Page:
These frigates are considered to be used not for naval superiority but rather as sea denying assets that will try to inflict maximum damage to the enemy, while trying to keep friendly casualties low. MEKO200TN Track I/IIA/IIBs have a maximum speed of 27/31+kts, with a range of 4000 nm and a speed of 20/22kts. Their armament includes the FMC Mk-45 127mm/54cb gun, 8 RGM-84 Harpoons, 2x3 Mk32 324mm torpedo tubes, and 8/16 RIM-7 Sea Sparrow missiles. Electronic equipment includes the DA 08/ AWS-9 surface/air surveillance radar, the WM 25/ AWS 6 tracking radar, the TM 1226/ 2690BT ARPA navigation radar, and STACOS TU/FD Tactical Command and Control System. The Turkish frigates are also equipped with WM25/ COSYS DDWCS Fire Control System, a DE1160 sonar, and Link 11/14 VESTA CDL2, MCS2002 communication systems.
Hydra class (MEKO 200HN)
The MEKO frigates have high-level specifications for shock resistance, stiffness requirements for the fire control and radar systems, and blast and gas pressure resistance to retain the integrity of the on-board weapon systems. The hull is constructed of high tensile steel with a yield strength of 355 N/mm².
The ship is divided into twelve self-sufficient watertight sections, which function almost independently of each other. Each compartment also has independent data transfer to the ship’s Naval Automation System, Nautos.
The four Hydra class frigates of the Hellenic Navy of Greece are 3200t frigates of the MEKO 200HN design. The first of the four, Hydra (F452) was built by Blohm + Voss in Hamburg and commissioned in 1992. The other three were constructed at the Hellenic Shipyards Co. at Skaramagas. Spetsai (F453) was commissioned in 1996, Psara (F454) in 1998 and Salamis (F455) in 1999.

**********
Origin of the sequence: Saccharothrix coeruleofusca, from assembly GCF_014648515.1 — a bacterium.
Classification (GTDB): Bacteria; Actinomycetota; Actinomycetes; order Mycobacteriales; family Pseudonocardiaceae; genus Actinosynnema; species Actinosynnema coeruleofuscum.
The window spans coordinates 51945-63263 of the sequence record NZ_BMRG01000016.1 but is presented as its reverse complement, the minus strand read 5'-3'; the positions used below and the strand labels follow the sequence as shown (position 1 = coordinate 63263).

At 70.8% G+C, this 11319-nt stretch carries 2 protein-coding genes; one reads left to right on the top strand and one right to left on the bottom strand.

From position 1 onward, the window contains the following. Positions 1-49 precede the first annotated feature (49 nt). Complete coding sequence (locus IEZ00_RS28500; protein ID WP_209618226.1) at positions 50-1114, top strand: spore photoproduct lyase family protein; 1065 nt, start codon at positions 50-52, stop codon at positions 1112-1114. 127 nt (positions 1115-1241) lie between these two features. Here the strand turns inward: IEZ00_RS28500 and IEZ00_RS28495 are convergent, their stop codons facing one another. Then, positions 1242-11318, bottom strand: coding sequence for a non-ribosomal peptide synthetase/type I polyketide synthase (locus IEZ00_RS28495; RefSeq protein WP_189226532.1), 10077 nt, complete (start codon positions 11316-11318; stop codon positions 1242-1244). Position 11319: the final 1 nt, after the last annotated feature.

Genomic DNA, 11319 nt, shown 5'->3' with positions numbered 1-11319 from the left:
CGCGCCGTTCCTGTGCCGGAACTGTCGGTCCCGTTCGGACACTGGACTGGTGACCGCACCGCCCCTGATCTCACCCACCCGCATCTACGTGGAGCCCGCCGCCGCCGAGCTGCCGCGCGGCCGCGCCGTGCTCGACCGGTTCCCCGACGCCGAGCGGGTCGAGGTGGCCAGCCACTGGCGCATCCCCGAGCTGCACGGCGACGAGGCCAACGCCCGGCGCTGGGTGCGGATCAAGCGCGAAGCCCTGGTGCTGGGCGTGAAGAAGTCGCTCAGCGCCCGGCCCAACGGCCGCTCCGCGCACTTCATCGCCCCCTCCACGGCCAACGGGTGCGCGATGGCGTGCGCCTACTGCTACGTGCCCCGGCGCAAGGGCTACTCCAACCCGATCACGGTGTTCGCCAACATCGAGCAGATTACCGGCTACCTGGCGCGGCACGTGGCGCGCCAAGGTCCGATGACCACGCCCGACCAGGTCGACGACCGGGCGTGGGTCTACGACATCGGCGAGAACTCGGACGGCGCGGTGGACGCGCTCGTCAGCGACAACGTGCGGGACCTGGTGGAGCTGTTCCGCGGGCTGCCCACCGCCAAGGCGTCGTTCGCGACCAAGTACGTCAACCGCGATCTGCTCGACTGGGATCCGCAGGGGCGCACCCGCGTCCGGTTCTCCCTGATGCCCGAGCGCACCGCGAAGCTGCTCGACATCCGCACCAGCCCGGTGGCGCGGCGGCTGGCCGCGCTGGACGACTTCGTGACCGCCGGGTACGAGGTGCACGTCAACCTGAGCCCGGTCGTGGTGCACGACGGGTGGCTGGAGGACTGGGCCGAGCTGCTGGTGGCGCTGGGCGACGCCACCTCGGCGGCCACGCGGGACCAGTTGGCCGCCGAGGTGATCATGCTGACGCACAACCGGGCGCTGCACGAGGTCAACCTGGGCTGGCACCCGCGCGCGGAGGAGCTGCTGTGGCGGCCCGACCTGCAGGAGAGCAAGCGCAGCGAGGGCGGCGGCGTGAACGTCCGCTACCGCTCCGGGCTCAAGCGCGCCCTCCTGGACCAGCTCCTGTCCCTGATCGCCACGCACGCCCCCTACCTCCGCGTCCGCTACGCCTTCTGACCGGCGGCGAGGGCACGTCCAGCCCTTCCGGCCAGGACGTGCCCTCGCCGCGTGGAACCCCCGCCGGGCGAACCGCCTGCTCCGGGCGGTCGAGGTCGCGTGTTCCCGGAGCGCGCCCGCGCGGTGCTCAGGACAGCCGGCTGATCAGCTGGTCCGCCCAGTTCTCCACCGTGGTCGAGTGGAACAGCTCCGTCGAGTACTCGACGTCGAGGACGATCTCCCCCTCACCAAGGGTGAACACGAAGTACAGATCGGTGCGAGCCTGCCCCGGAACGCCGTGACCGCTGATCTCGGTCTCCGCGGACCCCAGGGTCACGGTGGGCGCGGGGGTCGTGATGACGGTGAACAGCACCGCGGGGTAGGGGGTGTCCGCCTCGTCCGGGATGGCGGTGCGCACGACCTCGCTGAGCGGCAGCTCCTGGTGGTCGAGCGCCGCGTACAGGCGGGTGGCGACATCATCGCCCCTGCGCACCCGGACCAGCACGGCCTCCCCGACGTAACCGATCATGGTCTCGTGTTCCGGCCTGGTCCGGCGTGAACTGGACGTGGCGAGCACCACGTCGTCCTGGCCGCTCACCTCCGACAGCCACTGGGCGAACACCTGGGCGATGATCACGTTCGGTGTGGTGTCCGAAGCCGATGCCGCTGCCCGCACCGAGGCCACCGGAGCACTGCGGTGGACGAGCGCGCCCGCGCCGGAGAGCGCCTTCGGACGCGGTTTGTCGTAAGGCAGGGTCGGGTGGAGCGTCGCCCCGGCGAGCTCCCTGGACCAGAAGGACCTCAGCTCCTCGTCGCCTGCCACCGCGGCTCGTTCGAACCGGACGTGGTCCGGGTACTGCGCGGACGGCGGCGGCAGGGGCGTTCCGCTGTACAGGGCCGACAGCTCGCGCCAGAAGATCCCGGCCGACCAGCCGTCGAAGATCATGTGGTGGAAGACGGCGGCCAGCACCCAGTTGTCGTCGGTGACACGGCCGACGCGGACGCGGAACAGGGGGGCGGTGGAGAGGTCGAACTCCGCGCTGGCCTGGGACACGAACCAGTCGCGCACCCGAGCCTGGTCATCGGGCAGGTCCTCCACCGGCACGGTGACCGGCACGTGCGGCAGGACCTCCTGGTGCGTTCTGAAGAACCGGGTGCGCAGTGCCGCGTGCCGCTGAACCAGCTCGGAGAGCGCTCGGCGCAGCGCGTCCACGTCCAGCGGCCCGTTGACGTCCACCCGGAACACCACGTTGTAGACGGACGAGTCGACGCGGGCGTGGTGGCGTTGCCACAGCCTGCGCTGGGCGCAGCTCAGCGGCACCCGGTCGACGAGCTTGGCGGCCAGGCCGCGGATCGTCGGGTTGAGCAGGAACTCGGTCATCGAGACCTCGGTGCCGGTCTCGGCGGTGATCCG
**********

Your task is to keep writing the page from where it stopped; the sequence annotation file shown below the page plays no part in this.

Three Hydra class frigates were deployed in support of Operation Enduring Freedom 2002–2003.
Valour class (MEKO A-200SAN)
The improved A-200SAN design incorporates new signature reduction measures. The combat management system is sourced from Thales. Two SuperLynx 300, one Atlas Oryx, two AgustaWestland AW109, one Rooivalk or various UAVs can be accommodated.
Vasco da Gama class (MEKO 200PN)
The Vasco da Gama class, a development of the MEKO 200 PN German concept, are major surface ships of the Portuguese Navy. Portugal operates three ships of this class, which were built in Kiel by Blohm + Voss and later by HDW, using modular construction techniques.
The project for the construction of three frigates of this class was authorized by the Portuguese Government in 1985, five years after the request of the Portuguese Navy for the acquisition of new surface ships.
- Australia: 8 MEKO 200 (Anzac class)
- Turkey: 8 MEKO 200TN (4 x Yavuz class, 4 x Barbaros class)
- Greece: 4 MEKO 200HN (Hydra class)
- South Africa: 4 MEKO A-200SAN (Valour class)
- Portugal: 3 MEKO 200PN (Vasco da Gama class)
- New Zealand: 2 MEKO 200 (Anzac class)
- Algeria: 2+2 MEKO A-200 AN 
- Anzac class frigate
- Brandenburg class frigate
- F125 class frigate
- Formidable class frigate
- La Fayette class frigate
- MEKO 140
- MEKO 360
- Sachsen class frigate
- Milgem class corvette
- Sigma class corvette
- MEKO A-200 Valour
- Halifax class frigate
||This article includes a list of references, but its sources remain unclear because it has insufficient inline citations. (August 2013)|